And then Truman and Kennedy, you really see it come to fruition. Truman waged the Korean War without any congressional authorization. Kennedy engaged in a blockade of Cuba without any congressional authorization. So I think it has a longer history than the fights we've seen in the '80s, '90s, and today.
CONAN: Mm hmm. But, Jeffrey's description of those fights of the '80s and the '90s and today, I assume you would have some distinctions there, too.
YOO: Well, I think that there's more tradition of presidents acting even where Congress has said no, don't do that. So I think Jeff is quite right, a lot - I think people on both sides agree when Congress does nothing, there's more flexibility to the president to act and then Congress can come in afterwards and try to block those actions. But the one great example is the War Powers Resolution. This was passed in the wake of Nixon's scandals, in the midst of Watergate, and it says...
CONAN: After Vietnam, yes.
YOO: Yes, after Vietnam. And it says a president cannot use force abroad longer than 60 days without Congressional approval. No president has ever consented to that resolution or obeyed it. In fact, President Clinton's war in Kosovo was directly a violation of that law because it went past 60 days.
So there. I think there are examples where the presidents have said, look, in terms of the commander in chief power, I cannot allow Congress to unconstitutionally interfere with my authority to lead troops. But on the other hand, as Jeff said, I think Congress can cut off funds for any of those wars. And that's, in fact, how the Vietnam War ended.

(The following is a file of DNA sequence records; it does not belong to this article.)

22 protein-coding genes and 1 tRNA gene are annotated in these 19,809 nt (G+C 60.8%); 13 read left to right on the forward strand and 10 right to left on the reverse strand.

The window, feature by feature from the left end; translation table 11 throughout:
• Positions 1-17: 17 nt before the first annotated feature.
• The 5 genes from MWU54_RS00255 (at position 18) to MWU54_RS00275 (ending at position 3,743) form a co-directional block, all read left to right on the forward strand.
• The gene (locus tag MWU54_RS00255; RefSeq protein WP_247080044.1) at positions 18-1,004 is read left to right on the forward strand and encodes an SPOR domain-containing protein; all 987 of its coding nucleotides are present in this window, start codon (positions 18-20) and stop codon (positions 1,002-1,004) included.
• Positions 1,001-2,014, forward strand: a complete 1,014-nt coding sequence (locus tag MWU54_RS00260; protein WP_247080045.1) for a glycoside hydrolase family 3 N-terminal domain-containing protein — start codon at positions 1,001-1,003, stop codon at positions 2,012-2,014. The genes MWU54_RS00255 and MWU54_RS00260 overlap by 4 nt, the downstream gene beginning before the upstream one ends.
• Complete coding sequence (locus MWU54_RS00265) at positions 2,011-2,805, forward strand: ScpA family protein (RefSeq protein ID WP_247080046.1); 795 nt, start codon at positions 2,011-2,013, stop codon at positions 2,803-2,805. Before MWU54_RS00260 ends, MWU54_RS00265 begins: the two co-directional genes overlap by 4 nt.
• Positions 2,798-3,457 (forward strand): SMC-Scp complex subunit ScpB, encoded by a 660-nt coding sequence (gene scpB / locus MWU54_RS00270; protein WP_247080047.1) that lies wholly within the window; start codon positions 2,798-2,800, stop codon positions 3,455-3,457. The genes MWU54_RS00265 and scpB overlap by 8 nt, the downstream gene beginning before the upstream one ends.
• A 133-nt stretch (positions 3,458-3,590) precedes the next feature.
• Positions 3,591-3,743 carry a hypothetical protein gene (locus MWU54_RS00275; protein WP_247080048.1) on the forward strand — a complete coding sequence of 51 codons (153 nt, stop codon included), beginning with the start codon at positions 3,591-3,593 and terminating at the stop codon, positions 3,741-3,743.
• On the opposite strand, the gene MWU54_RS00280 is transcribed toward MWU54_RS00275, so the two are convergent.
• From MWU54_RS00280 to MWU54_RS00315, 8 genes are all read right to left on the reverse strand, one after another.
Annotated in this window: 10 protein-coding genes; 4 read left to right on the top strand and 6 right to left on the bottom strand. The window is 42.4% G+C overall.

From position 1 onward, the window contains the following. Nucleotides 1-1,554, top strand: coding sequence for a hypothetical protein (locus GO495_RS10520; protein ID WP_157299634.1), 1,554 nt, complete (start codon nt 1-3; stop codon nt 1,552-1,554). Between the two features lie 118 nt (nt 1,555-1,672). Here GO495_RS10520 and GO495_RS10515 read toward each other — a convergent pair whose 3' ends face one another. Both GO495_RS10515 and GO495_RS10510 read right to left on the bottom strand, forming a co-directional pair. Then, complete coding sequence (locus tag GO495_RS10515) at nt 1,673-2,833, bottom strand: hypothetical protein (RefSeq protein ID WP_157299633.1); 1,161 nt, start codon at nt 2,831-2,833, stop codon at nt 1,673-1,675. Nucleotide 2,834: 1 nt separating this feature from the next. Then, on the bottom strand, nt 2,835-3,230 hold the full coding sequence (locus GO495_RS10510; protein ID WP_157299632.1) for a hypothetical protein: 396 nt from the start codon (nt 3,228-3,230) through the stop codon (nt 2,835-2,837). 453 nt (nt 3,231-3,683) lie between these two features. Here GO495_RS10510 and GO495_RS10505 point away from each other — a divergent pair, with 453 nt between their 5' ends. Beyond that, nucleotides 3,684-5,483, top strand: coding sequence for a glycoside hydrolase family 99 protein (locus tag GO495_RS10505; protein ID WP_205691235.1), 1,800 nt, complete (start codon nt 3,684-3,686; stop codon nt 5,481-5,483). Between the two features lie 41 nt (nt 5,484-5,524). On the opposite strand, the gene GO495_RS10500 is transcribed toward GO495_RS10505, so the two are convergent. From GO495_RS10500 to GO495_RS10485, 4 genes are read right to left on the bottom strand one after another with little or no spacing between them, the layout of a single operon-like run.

CONAN: Mm hmm. We want to get listeners involved in this conversation. Obviously, to some degree this is abstract - to some degree it's very concrete. These are issues that are being debated in Congress today as we talk, certainly, about the warrantless wire tap programs. Certainly about the treatment of prisoners, and this has come up again in the situation of the Supreme Court in the Hamdan decision that we just heard last month and which has been greatly discussed.
We'll get into all of that - 800-989-8255, 800-989-TALK. Our e-mail address is email@example.com.
And why don't we begin with, this is Gary. Gary's calling from Memphis, Tennessee.
GARY: Hi Neal, great show.
GARY: Regarding this issue of executive authority in this case, there's two questions I had partially answered. What is the historical contrast between President Bush now and Lincoln in the past, Roosevelt in the past? And my second question is how much don't we know about how to wage a war of this kind, because as I recall, this is the first war we've ever waged against a non- country.
This is such a new kind of war, I was wondering if your panelist could talk about that as such a grey area for even their minds or the court's minds to comprehend at this time.